The rise of artificial intelligence is redefining the way institutional investors and money managers must approach portfolio diversification, according to Liz Young, director of market strategy at BNY Mellon Investment Management, who spoke Tuesday at the firm's North America client conference in New York.
As evidenced by big-name stocks like Tesla Inc. and Amazon.com Inc., the sectors that publicly traded companies are in are blurring, Ms. Young said.
"Take a company like Tesla, for example. Where does that belong?" she said. "Is that an auto company or is that a technology company? That is going to continue as AI takes over and as big data takes over," she said, citing Amazon as another example of this trend.
"It used to be that we could say, if I fill in all the sector boxes (and the) style boxes, I'm diversified. And that is no longer the case," she said.
Instead, investors will need to determine what is driving each company's growth, and diversify those drivers, "which is a lot trickier to do," Ms. Young said.
The blurring of sectoral boundaries is one of four investment-specific challenges that the rise of AI is expected to present in the industry, a research report published Monday by BNY Mellon Investment Management and CREATE-Research found.
Other AI-related challenges are shorter corporate life cycles as AI creates winners and losers, a shift from emerging economies to onshore manufacturing and more difficult asset valuations.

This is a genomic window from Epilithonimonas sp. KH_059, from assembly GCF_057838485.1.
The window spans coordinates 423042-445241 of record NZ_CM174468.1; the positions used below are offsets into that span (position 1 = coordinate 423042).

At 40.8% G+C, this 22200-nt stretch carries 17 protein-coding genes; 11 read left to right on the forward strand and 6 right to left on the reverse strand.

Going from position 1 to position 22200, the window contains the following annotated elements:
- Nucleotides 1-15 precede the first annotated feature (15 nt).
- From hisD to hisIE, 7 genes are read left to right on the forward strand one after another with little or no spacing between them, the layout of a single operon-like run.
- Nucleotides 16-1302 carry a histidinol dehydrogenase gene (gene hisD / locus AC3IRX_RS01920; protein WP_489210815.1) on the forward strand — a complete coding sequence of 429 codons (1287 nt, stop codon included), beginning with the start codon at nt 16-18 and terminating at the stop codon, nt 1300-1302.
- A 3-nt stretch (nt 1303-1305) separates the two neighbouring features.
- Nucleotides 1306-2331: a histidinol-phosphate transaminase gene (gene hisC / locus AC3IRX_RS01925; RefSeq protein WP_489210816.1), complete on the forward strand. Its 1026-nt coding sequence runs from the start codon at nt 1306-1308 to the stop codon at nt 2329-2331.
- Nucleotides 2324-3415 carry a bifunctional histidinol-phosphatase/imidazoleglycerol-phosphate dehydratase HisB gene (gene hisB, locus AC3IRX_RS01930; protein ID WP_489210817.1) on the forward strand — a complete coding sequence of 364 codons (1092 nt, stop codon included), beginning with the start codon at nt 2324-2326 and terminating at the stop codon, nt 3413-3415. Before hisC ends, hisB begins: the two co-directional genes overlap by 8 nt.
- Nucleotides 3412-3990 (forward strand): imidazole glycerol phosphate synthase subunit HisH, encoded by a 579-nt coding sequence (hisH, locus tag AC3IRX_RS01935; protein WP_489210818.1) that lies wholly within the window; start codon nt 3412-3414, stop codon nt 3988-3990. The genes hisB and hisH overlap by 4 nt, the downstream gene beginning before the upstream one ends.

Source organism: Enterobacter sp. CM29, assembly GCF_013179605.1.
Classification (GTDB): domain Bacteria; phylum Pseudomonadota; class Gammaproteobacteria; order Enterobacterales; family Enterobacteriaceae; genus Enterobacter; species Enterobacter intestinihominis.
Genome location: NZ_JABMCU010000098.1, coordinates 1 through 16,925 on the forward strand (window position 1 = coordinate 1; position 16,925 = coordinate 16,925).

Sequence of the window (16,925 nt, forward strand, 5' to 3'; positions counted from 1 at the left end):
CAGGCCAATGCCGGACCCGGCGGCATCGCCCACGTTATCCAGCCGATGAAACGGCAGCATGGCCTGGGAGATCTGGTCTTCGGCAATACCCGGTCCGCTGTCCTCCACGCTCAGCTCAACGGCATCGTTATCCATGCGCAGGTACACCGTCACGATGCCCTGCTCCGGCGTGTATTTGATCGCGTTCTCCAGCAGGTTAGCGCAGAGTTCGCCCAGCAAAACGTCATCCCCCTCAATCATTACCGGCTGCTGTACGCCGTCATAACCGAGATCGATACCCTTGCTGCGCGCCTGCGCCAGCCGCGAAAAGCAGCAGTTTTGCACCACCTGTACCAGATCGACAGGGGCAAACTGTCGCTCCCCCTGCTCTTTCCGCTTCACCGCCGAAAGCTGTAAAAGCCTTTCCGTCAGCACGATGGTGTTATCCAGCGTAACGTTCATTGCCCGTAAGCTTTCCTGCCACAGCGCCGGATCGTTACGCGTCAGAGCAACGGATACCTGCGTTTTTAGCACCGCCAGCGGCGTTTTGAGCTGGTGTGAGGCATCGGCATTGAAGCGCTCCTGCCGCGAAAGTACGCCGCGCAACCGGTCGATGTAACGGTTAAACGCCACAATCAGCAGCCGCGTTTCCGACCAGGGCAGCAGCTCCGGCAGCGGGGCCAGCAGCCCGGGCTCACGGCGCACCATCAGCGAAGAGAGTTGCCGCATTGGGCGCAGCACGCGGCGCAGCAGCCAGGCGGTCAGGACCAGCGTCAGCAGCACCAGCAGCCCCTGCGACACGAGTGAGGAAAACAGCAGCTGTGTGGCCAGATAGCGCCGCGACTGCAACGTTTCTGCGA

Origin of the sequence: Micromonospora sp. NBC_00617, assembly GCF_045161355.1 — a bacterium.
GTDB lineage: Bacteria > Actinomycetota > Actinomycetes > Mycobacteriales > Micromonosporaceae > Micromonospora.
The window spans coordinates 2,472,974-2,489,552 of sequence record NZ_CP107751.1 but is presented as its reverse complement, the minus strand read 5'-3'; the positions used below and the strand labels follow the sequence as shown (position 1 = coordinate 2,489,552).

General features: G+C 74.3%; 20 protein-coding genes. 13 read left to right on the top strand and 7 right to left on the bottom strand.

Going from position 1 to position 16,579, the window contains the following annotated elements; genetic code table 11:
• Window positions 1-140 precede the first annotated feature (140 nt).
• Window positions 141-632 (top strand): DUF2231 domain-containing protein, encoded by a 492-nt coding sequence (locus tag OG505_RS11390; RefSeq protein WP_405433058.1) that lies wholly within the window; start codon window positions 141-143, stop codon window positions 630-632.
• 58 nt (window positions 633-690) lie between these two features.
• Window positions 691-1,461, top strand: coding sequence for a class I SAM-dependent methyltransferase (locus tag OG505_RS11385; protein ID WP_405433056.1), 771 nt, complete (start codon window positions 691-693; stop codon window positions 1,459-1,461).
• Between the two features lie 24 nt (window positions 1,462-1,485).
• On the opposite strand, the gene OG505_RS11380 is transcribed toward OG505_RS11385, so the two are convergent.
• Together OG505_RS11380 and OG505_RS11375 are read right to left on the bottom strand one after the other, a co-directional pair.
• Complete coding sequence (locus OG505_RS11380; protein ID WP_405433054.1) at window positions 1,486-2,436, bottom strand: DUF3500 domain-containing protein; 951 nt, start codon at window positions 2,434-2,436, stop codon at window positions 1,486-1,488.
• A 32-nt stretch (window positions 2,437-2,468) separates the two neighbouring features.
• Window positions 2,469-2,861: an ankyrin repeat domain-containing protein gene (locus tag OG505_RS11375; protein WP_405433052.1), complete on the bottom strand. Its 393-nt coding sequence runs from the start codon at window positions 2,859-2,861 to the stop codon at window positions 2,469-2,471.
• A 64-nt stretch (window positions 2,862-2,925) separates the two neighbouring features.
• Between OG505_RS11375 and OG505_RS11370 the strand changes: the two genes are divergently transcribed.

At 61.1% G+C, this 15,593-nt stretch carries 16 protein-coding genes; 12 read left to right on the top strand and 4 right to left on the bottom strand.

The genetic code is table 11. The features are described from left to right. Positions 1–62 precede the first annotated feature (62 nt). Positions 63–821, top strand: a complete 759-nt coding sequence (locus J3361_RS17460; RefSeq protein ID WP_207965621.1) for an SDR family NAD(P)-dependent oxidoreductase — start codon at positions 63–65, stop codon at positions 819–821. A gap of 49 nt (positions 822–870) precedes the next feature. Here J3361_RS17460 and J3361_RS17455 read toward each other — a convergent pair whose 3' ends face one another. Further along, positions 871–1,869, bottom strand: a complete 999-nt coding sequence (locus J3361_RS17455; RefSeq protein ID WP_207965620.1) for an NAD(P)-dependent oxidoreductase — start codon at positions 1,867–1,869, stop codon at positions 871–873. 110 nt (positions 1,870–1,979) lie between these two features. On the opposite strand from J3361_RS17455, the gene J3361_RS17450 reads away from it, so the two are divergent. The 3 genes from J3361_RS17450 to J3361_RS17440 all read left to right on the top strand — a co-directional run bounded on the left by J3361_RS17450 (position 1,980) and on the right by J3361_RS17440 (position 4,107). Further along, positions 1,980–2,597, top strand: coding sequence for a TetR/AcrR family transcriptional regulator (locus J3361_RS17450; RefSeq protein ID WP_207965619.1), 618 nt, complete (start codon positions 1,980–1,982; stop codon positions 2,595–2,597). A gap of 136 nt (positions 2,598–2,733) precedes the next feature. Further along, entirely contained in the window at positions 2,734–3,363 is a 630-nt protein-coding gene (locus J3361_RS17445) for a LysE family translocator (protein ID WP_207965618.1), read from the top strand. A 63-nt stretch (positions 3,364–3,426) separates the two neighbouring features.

"AI will be enhancing the intangible value of companies in ways that are hard to measure, as shown by Apple, whose intangible value has fluctuated far beyond its financial strength lately," said the report, "Future 2024: Future proofing your asset allocation in the age of mega trends."
The report said that both AI and climate change were "supertanker" trends reshaping the future of investing.
As more money managers implement AI to enhance their investment decision-making, the move could serve as a boon to active managers, despite challenges, Curt Custard, CIO at Newton Investment Management, an affiliate of BNY Mellon, said at the client conference.
"The amount of information (available) has reached a tipping point. There's so much data out there that AI allows us to identify patterns in behavior and things that aren't evident to everyone," Mr. Custard said.
"That's what this explosion of data means," he said. "It's actually sort of exciting, and I'm going to go out on a limb and say there could be a resurgence in active management as people start to incorporate this data in their investment process."